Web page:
Lehman Hall (Harvard University)

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Lehman Hall, home of Dudley House

Lehman Hall is a Georgian-revival building by Charles Coolidge[1] completed in 1925[2] as part of Harvard President Abbott Lawrence Lowell's program to "cloister" Harvard Yard.[1] Named for donor Arthur Lehman and his wife Adele,[3] its exterior "is a modified example of the early New England counting house."[4] It is the home of Dudley House, the only one of Harvard's thirteen undergraduate "houses" serving nonresident students.

Description[edit]

Lehman Hall occupies the site on which the second, third, and fourth meetinghouses (1650, 1706, 1752) of the The First Parish in Cambridge had been built. The site became Harvard property in 1833.[5]

In keeping with its original function as the home of Harvard's Bursar's Office—​for part of which time it was known as "The Counting House"[6]—​its "heroic parade of pilasters, a bit overblown admittedly, [are] doubtless intended to mark the principal frontispiece, as Lehman is, of Yard to [Harvard] Square" (as Shand-Tucci put it).[7] Its "main chamber reaches practically the entire height of the building, is finished in delicately modeled cream plaster ... an extraordinarily light, cheerily simple room. A balcony reaches about part of its upper circumference."[4] Bainbridge Bunting wrote that its "public function is announced by an architectural frontispiece of giant pilasters and arched windows repeated on both major elevations. The building's mass also is sufficient to announce its official role and to define the triangular open space on its east side, although the pilasters are out of scale with other buildings in the Yard." The plaza immediately in front of its Yard-facing elevation once had a sculpture by Henry Moore.[1]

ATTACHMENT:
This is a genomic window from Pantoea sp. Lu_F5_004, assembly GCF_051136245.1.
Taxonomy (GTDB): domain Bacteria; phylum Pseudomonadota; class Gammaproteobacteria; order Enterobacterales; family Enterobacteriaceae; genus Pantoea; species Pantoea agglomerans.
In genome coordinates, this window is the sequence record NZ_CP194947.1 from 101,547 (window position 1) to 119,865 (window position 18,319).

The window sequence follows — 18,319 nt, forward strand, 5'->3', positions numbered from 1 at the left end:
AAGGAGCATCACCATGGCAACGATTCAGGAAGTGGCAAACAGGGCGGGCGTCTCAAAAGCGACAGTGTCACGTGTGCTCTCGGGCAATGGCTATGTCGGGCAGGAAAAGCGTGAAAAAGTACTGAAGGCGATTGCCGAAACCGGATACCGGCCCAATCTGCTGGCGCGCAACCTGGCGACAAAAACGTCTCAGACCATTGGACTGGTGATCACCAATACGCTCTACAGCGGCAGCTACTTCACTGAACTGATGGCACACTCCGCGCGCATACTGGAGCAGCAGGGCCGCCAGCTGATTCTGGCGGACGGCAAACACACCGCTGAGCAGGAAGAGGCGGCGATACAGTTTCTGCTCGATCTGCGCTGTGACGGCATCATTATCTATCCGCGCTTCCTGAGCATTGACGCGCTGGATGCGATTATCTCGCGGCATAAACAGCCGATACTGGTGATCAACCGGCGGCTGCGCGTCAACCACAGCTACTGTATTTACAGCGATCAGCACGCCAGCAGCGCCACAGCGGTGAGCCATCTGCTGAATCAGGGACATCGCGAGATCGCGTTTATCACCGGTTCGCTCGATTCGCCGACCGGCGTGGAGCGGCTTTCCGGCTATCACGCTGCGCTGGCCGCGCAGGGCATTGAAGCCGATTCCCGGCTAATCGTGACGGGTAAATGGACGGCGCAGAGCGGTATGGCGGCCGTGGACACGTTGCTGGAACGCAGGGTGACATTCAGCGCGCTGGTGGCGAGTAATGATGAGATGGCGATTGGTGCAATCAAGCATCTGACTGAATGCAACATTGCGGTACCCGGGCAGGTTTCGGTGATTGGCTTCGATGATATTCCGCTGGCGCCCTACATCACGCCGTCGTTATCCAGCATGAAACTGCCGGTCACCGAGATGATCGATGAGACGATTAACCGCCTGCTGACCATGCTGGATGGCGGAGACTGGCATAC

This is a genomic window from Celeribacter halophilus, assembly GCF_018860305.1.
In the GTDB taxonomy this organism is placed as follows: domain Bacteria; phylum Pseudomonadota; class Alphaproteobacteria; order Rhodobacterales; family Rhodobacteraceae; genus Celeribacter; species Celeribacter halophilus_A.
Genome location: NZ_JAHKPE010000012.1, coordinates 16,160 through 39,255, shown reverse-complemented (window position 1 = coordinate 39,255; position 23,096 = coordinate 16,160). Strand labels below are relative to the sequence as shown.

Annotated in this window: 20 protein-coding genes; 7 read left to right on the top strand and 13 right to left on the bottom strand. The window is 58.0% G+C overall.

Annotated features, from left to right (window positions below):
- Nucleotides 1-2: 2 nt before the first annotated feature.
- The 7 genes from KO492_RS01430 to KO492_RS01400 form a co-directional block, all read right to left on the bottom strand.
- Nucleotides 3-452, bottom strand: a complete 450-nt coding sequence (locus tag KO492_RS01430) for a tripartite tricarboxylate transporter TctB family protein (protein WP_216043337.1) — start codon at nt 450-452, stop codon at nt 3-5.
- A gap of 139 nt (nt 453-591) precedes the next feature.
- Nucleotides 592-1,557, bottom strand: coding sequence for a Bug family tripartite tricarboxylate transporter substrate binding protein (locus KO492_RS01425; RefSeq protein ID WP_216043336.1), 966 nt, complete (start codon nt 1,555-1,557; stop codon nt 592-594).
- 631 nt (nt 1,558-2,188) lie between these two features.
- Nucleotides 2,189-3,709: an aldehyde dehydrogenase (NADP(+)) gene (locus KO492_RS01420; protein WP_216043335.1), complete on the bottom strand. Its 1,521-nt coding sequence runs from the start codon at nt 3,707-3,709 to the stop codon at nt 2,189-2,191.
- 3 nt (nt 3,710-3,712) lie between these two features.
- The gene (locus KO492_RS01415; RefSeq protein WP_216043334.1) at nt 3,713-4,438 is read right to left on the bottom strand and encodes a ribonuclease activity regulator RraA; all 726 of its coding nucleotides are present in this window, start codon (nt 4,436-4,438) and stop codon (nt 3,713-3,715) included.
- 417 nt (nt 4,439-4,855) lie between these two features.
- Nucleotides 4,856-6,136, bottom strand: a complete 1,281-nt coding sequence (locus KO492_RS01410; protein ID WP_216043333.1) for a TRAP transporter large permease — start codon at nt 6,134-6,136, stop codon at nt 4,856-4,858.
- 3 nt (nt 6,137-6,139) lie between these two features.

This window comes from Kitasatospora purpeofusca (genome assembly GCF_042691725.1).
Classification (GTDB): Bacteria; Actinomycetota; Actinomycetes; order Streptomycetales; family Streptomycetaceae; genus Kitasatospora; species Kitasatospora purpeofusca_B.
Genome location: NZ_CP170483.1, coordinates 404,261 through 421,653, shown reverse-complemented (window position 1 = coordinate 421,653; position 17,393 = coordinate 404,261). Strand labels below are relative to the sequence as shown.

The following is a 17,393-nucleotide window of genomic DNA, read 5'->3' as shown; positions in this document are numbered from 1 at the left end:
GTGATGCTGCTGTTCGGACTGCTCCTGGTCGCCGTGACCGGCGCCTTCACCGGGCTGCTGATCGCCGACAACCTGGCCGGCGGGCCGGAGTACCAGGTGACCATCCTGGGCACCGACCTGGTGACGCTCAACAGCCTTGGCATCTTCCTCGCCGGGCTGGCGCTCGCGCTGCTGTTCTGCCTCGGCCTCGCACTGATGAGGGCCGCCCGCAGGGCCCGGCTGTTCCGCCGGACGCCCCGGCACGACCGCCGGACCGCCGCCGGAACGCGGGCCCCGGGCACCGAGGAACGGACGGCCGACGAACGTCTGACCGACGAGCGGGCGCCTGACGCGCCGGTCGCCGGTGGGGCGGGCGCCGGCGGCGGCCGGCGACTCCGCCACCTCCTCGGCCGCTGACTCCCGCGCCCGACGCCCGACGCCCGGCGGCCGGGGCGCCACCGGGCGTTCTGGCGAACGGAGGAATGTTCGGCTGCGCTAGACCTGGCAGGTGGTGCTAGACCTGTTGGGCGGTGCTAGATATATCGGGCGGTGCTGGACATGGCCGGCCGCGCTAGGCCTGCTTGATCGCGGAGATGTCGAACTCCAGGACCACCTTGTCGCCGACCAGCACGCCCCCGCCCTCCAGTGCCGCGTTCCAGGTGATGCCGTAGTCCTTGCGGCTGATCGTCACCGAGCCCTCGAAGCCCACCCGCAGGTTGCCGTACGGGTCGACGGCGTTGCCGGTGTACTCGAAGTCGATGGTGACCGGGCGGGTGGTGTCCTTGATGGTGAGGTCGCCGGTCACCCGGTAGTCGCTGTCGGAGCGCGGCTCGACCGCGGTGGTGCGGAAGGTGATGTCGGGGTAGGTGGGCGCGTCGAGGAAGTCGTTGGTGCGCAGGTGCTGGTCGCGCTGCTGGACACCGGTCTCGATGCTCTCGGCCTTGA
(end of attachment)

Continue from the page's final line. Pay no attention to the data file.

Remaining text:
Dudley House[edit]

In 1965 it assumed its current function[8] as home of one of the thirteen undergraduate "houses" within Harvard College, Dudley House, which serves the very few Harvard undergraduates not living in one of the other twelve (residential) houses (that is, students living in off-campus apartments and in the student-run Dudley Coop).[9][10] It also provides certain services to the University's graduate students.[clarification needed]

References[edit]

  1. ^ a b c Bainbridge Bunting. Harvard: An Architectural History. 
  2. ^ http://www.thecrimson.com/article/1925/11/21/many-new-sights-greet-alumni-around/
  3. ^ John T. Bethell. Harvard Observed. p. 100–1. 
  4. ^ a b "A Touch of the Old, More of the New – A Changed Harvard and Square Greet Students". Christian Science Monitor. September 25, 1925. p. 1. 
  5. ^ http://oasis.lib.harvard.edu/oasis/deliver/~hua50010
  6. ^ http://www.thecrimson.com/article/1924/10/8/workmen-begin-on-new-administration-building/
  7. ^ Douglas Shand-Tucci. The Campus Guide: Harvard University. 
  8. ^ http://www.thecrimson.com/article/1965/5/6/dudley-house-finds-home-will-move/
  9. ^ "Main § Dudley House". Fas.harvard.edu. Retrieved 2011-10-18. 
  10. ^ http://www.thecrimson.com/article/1959/5/7/still-needed-real-house-for-non-residents/